In a fascinating decision out of St. Thomas, Ontario, a judge of the Superior Court of Justice has quashed the provisions of a family law settlement that required the parents to mediate-arbitrate future disagreements.
In Wainwright v Wainwright (2012 CarswellOnt 4113), Justice Nolan found that it was not in the best interests of the parties’ 4-year old daughter that they be forced to attend mediation-arbitration, even though they had entered into an agreement, with legal advice, requiring them to do so.
Justice Nolan looked at the history of the relationship between the parents before and since the separation and found that the power balance between the parents was such that mediation-arbitration was not an appropriate process for them. In particular, she found that the mother was afraid of the father, and that the father appeared to have little insight, making mediation-arbitration an inappropriate process.
The case provides the first overview from a Superior Court Judge of the process of “screening” in mediation-arbitration, quoting at some length the relevant provisions of the Riverdale Mediation website. She notes the importance of mediator-screening for power imbalances in all family mediations, noting that in this case there was no evidence that screening took place.
Justice Nolan also quotes the Policy on Abuse of the Ontario Association of Family Mediation, and extensive case law supporting her decision to over-ride provisions in an agreement that are not in the child’s best interests.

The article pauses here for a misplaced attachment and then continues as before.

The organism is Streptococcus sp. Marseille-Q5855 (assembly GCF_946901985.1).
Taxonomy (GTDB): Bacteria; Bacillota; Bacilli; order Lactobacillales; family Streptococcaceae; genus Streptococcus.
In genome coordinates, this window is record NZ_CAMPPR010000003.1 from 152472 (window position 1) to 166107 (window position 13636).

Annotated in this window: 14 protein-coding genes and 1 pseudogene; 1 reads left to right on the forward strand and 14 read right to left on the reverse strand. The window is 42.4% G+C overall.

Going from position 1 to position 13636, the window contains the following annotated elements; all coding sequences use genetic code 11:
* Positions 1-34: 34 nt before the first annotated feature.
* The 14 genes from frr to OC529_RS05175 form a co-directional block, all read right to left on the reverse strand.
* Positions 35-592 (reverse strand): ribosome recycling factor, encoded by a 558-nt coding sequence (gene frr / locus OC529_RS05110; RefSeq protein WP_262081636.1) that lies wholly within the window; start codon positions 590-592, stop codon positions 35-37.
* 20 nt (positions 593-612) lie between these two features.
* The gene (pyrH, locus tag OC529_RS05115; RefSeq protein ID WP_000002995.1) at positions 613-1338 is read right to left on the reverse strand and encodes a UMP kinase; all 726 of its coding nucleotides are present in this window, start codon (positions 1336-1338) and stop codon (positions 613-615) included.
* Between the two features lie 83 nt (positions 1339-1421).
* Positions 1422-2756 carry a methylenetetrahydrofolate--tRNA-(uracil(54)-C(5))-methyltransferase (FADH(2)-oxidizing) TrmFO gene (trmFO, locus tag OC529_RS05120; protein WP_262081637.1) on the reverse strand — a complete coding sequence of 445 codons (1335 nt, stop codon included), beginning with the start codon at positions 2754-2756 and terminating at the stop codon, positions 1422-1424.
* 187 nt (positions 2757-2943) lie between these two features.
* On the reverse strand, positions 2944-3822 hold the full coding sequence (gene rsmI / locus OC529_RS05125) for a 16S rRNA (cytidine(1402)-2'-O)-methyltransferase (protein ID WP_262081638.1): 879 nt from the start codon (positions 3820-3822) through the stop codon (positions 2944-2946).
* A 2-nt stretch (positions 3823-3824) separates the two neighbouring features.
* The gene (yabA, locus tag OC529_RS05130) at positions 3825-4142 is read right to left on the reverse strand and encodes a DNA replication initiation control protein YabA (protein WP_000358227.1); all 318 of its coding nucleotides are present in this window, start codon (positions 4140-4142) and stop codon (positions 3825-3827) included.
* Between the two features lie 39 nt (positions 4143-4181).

Interestingly, Justice Nolan notes that the child, who was only a toddler when her parents negotiated the agreement, was not represented in that negotiation, raising the very topical issue of how to incorporate a child’s perspective into family law cases, even when the child is small.
This case is a good summary of best practices in screening for mediation and arbitration, and raises some important questions for family lawyers and mediators.
In particular, Justice Nolan varied the parties’ agreement to provide that the parties shall mediate and may, if they both agree, arbitrate future disputes, but on condition that the mediator first screen the parties for power imbalances and suitability. Although we agree that screening is an important pre-requisite to family mediation, and also agree that it is appropriate for mediators to do their own screening in a mediation-arbitration process, we are not certain that a judge has jurisdiction to order screening.